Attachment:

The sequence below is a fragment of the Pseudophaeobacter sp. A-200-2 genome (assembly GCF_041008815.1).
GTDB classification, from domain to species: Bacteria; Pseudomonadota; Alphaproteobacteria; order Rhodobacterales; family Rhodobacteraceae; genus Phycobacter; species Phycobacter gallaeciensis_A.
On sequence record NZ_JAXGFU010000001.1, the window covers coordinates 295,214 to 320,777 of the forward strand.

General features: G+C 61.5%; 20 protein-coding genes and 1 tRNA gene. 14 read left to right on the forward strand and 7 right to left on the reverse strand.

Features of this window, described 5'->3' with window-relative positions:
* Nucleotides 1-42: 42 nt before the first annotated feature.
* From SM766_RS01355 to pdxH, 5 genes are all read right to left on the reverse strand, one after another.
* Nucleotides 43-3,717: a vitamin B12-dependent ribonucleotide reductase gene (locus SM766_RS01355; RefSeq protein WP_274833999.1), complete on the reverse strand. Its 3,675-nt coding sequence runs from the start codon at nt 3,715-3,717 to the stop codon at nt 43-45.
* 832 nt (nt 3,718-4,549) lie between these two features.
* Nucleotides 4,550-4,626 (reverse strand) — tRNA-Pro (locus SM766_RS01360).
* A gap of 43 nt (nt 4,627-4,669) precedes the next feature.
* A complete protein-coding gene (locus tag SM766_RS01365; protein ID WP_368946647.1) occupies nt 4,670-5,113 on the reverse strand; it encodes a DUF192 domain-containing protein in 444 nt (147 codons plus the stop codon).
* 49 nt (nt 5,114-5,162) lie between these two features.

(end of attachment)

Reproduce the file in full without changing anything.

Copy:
The sequence below is a fragment of the Pseudophaeobacter sp. A-200-2 genome (assembly GCF_041008815.1).
GTDB classification, from domain to species: Bacteria; Pseudomonadota; Alphaproteobacteria; order Rhodobacterales; family Rhodobacteraceae; genus Phycobacter; species Phycobacter gallaeciensis_A.
On sequence record NZ_JAXGFU010000001.1, the window covers coordinates 295,214 to 320,777 of the forward strand.

General features: G+C 61.5%; 20 protein-coding genes and 1 tRNA gene. 14 read left to right on the forward strand and 7 right to left on the reverse strand.

Features of this window, described 5'->3' with window-relative positions:
* Nucleotides 1-42: 42 nt before the first annotated feature.
* From SM766_RS01355 to pdxH, 5 genes are all read right to left on the reverse strand, one after another.
* Nucleotides 43-3,717: a vitamin B12-dependent ribonucleotide reductase gene (locus SM766_RS01355; RefSeq protein WP_274833999.1), complete on the reverse strand. Its 3,675-nt coding sequence runs from the start codon at nt 3,715-3,717 to the stop codon at nt 43-45.
* 832 nt (nt 3,718-4,549) lie between these two features.
* Nucleotides 4,550-4,626 (reverse strand) — tRNA-Pro (locus SM766_RS01360).
* A gap of 43 nt (nt 4,627-4,669) precedes the next feature.
* A complete protein-coding gene (locus tag SM766_RS01365; protein ID WP_368946647.1) occupies nt 4,670-5,113 on the reverse strand; it encodes a DUF192 domain-containing protein in 444 nt (147 codons plus the stop codon).
* 49 nt (nt 5,114-5,162) lie between these two features.